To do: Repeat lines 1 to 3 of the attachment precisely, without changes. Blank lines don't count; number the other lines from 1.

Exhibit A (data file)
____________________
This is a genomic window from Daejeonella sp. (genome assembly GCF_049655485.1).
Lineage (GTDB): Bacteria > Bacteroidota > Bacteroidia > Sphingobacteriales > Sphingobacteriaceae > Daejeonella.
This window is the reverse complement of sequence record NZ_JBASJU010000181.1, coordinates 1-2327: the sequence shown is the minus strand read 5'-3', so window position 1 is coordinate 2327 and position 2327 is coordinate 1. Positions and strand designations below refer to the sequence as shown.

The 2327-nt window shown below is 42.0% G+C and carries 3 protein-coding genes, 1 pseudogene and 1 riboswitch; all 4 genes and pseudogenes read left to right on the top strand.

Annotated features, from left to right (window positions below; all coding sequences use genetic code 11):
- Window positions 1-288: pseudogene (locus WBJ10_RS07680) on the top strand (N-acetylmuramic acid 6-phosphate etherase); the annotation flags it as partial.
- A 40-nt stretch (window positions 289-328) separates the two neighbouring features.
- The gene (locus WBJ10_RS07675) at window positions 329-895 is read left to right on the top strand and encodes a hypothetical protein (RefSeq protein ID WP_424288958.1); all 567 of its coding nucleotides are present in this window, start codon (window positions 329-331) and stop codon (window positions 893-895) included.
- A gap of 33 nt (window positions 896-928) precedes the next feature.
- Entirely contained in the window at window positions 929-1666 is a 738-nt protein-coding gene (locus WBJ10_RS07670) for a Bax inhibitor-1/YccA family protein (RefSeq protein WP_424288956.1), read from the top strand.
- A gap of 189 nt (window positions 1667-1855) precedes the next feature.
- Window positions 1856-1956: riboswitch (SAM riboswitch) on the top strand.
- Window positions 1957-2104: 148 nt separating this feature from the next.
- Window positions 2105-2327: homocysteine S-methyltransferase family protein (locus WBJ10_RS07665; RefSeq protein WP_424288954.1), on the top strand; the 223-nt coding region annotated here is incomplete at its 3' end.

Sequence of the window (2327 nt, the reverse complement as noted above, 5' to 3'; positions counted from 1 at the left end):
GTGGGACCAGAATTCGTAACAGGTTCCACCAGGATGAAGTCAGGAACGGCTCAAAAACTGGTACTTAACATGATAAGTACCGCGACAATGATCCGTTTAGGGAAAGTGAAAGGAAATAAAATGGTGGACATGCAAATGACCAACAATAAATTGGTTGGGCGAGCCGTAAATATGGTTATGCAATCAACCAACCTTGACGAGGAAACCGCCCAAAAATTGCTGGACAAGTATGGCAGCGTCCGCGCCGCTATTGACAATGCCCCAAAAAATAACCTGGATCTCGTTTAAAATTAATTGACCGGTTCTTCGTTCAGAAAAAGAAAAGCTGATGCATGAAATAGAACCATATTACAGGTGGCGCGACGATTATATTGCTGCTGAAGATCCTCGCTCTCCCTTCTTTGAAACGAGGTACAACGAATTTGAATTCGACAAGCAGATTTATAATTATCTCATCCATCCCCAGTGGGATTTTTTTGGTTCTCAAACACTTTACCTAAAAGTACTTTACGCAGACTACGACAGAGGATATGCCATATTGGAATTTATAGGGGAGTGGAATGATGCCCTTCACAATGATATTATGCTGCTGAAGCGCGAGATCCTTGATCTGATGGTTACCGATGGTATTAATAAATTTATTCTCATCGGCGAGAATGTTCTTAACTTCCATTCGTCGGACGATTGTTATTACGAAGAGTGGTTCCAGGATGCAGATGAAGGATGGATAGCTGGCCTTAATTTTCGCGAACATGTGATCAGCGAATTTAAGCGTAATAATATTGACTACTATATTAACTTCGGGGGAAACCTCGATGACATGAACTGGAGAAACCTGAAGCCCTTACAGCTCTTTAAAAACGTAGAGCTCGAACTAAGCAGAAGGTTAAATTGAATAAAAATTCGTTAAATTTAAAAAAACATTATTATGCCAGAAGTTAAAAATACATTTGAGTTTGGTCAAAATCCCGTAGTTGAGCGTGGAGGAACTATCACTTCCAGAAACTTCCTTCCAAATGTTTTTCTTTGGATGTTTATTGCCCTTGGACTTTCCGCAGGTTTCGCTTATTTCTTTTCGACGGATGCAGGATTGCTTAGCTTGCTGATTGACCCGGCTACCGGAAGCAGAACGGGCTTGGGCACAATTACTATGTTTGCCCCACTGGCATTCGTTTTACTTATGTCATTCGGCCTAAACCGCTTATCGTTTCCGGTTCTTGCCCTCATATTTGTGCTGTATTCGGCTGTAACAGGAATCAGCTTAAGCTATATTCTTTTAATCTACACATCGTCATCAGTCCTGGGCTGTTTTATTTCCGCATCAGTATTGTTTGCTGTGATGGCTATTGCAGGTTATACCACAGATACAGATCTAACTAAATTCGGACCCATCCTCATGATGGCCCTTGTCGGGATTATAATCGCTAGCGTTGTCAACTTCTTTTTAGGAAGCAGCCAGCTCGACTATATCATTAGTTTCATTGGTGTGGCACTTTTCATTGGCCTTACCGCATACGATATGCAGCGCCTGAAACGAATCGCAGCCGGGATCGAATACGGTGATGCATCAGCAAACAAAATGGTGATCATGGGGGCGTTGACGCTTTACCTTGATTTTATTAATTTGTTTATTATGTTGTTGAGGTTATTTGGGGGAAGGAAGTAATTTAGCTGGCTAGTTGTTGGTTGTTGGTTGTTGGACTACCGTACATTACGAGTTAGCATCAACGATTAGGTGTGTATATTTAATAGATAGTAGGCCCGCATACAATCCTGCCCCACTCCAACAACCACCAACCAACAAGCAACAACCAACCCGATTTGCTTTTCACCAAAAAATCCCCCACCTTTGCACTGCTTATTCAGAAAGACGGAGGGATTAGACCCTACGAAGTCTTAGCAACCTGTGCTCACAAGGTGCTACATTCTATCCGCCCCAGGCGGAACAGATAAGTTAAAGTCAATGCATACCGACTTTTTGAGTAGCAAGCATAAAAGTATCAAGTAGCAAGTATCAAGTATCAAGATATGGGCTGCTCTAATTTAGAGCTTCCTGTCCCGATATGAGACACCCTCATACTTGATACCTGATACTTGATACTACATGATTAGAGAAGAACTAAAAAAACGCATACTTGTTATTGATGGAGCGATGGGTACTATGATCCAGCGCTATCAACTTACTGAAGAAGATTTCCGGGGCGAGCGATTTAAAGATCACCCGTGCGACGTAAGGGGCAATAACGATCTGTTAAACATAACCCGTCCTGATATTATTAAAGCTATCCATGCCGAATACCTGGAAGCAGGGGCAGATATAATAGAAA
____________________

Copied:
This is a genomic window from Daejeonella sp. (genome assembly GCF_049655485.1).
Lineage (GTDB): Bacteria > Bacteroidota > Bacteroidia > Sphingobacteriales > Sphingobacteriaceae > Daejeonella.
This window is the reverse complement of sequence record NZ_JBASJU010000181.1, coordinates 1-2327: the sequence shown is the minus strand read 5'-3', so window position 1 is coordinate 2327 and position 2327 is coordinate 1. Positions and strand designations below refer to the sequence as shown.